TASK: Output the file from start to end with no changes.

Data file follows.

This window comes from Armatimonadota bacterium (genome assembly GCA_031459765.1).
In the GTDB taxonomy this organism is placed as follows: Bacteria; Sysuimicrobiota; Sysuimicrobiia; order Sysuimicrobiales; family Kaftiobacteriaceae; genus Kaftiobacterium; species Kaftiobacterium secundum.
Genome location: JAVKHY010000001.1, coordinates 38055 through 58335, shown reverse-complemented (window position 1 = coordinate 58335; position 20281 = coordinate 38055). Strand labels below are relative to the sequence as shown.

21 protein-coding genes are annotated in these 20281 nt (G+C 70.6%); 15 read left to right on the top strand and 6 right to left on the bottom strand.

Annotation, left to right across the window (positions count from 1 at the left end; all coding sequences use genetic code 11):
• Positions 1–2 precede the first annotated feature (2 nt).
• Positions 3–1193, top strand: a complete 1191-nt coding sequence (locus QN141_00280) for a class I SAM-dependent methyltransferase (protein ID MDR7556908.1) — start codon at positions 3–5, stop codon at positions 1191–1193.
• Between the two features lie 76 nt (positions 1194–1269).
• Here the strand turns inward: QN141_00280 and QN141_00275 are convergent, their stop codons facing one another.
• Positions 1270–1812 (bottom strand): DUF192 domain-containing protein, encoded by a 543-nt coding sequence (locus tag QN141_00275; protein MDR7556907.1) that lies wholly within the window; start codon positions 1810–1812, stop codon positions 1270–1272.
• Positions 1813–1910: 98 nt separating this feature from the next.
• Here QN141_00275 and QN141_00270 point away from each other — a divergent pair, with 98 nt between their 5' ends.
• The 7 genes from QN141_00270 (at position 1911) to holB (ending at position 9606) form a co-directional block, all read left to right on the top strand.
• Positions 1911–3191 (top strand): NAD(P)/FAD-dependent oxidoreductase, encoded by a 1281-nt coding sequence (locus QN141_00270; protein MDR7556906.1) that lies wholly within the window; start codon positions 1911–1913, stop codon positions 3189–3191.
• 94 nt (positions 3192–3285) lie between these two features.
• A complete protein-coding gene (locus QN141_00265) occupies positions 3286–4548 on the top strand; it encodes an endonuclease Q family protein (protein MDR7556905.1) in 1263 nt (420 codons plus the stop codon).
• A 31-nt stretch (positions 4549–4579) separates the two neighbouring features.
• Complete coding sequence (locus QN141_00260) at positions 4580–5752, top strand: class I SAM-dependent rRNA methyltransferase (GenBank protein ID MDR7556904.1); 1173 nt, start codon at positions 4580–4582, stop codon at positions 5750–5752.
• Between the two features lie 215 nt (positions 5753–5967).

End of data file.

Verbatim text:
This window comes from Armatimonadota bacterium (genome assembly GCA_031459765.1).
In the GTDB taxonomy this organism is placed as follows: Bacteria; Sysuimicrobiota; Sysuimicrobiia; order Sysuimicrobiales; family Kaftiobacteriaceae; genus Kaftiobacterium; species Kaftiobacterium secundum.
Genome location: JAVKHY010000001.1, coordinates 38055 through 58335, shown reverse-complemented (window position 1 = coordinate 58335; position 20281 = coordinate 38055). Strand labels below are relative to the sequence as shown.

21 protein-coding genes are annotated in these 20281 nt (G+C 70.6%); 15 read left to right on the top strand and 6 right to left on the bottom strand.

Annotation, left to right across the window (positions count from 1 at the left end; all coding sequences use genetic code 11):
• Positions 1–2 precede the first annotated feature (2 nt).
• Positions 3–1193, top strand: a complete 1191-nt coding sequence (locus QN141_00280) for a class I SAM-dependent methyltransferase (protein ID MDR7556908.1) — start codon at positions 3–5, stop codon at positions 1191–1193.
• Between the two features lie 76 nt (positions 1194–1269).
• Here the strand turns inward: QN141_00280 and QN141_00275 are convergent, their stop codons facing one another.
• Positions 1270–1812 (bottom strand): DUF192 domain-containing protein, encoded by a 543-nt coding sequence (locus tag QN141_00275; protein MDR7556907.1) that lies wholly within the window; start codon positions 1810–1812, stop codon positions 1270–1272.
• Positions 1813–1910: 98 nt separating this feature from the next.
• Here QN141_00275 and QN141_00270 point away from each other — a divergent pair, with 98 nt between their 5' ends.
• The 7 genes from QN141_00270 (at position 1911) to holB (ending at position 9606) form a co-directional block, all read left to right on the top strand.
• Positions 1911–3191 (top strand): NAD(P)/FAD-dependent oxidoreductase, encoded by a 1281-nt coding sequence (locus QN141_00270; protein MDR7556906.1) that lies wholly within the window; start codon positions 1911–1913, stop codon positions 3189–3191.
• 94 nt (positions 3192–3285) lie between these two features.
• A complete protein-coding gene (locus QN141_00265) occupies positions 3286–4548 on the top strand; it encodes an endonuclease Q family protein (protein MDR7556905.1) in 1263 nt (420 codons plus the stop codon).
• A 31-nt stretch (positions 4549–4579) separates the two neighbouring features.
• Complete coding sequence (locus QN141_00260) at positions 4580–5752, top strand: class I SAM-dependent rRNA methyltransferase (GenBank protein ID MDR7556904.1); 1173 nt, start codon at positions 4580–4582, stop codon at positions 5750–5752.
• Between the two features lie 215 nt (positions 5753–5967).